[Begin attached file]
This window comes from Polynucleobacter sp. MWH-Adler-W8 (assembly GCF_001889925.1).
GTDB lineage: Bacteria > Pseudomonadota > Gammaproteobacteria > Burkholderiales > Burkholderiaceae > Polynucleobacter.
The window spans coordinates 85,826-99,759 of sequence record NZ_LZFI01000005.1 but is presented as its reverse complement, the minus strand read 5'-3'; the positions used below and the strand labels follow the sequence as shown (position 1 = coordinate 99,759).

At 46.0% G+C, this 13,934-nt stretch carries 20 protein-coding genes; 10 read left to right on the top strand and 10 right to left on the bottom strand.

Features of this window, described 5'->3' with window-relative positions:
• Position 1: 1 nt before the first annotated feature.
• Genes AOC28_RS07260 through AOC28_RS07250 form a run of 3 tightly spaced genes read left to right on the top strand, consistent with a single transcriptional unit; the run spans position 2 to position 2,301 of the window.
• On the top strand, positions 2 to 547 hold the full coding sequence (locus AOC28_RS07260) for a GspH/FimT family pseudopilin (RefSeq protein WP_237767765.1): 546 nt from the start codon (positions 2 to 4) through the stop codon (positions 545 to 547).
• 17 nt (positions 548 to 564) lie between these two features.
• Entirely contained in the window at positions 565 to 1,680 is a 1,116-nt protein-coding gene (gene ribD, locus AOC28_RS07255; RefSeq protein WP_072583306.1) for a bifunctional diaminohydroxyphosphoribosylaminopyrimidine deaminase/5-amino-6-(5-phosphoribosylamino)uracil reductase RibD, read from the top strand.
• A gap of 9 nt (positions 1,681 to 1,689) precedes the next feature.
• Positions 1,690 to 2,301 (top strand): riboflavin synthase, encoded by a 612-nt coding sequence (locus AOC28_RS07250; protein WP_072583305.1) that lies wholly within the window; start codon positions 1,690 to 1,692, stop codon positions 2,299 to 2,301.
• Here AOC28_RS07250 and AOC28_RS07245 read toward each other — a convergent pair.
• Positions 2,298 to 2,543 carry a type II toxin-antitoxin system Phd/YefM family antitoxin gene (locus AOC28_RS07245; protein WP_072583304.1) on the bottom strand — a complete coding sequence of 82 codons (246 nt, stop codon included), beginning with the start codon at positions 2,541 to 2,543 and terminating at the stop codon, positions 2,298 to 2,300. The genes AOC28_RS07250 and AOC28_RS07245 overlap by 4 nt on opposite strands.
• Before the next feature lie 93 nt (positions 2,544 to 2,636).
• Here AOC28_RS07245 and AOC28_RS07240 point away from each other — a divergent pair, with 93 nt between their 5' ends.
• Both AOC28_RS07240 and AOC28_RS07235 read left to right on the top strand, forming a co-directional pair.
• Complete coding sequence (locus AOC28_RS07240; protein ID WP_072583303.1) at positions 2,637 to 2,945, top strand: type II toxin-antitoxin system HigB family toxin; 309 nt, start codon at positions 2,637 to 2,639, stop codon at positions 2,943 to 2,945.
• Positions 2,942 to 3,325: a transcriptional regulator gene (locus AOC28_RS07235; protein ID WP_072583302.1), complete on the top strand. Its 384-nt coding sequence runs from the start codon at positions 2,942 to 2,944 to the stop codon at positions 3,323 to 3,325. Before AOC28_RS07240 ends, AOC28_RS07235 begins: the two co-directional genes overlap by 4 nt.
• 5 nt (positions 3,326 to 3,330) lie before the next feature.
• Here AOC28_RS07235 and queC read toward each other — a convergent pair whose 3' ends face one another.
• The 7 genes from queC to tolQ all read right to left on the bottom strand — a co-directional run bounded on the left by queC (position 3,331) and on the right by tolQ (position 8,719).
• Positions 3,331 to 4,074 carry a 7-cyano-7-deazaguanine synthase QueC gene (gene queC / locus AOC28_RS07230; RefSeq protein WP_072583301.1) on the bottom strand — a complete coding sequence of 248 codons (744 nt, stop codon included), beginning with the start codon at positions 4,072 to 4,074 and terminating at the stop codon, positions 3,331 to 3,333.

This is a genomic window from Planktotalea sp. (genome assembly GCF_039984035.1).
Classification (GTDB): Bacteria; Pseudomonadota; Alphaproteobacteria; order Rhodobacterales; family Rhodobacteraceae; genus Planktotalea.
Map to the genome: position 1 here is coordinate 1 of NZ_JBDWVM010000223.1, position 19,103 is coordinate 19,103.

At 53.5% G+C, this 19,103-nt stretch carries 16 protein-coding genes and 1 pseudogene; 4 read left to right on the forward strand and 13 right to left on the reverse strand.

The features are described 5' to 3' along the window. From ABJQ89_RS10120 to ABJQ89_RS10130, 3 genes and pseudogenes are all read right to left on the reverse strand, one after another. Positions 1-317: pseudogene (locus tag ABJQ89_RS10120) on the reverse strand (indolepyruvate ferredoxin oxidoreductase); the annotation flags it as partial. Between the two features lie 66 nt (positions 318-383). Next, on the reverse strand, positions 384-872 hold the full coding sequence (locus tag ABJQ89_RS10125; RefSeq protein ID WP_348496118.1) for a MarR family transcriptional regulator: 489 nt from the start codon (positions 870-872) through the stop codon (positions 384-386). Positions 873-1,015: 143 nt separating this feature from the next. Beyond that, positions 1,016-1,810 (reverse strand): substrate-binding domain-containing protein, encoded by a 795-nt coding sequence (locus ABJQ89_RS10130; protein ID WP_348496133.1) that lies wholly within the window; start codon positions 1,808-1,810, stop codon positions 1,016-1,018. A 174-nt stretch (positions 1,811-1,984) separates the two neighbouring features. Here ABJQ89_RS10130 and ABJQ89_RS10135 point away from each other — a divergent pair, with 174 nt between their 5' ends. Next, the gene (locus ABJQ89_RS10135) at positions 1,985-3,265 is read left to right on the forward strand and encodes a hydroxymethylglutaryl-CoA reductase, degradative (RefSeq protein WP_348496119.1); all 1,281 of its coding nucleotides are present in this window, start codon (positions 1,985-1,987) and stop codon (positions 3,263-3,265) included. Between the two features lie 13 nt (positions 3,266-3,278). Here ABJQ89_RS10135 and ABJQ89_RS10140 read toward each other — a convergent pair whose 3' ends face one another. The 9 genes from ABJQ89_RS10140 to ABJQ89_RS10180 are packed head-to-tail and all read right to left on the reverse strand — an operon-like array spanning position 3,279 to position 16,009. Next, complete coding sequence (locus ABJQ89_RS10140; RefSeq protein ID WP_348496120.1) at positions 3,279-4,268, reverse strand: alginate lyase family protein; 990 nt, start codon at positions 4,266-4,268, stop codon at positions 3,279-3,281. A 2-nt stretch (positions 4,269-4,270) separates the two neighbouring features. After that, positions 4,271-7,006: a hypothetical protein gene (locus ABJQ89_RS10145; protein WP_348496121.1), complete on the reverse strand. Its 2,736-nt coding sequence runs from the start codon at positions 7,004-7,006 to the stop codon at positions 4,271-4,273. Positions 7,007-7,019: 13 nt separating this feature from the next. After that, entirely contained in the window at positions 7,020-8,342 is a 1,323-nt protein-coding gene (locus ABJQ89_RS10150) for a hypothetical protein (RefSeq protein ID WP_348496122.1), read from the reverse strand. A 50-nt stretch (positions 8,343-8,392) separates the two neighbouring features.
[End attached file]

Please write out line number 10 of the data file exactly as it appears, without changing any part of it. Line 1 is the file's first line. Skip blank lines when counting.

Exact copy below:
• Entirely contained in the window at positions 565 to 1,680 is a 1,116-nt protein-coding gene (gene ribD, locus AOC28_RS07255; RefSeq protein WP_072583306.1) for a bifunctional diaminohydroxyphosphoribosylaminopyrimidine deaminase/5-amino-6-(5-phosphoribosylamino)uracil reductase RibD, read from the top strand.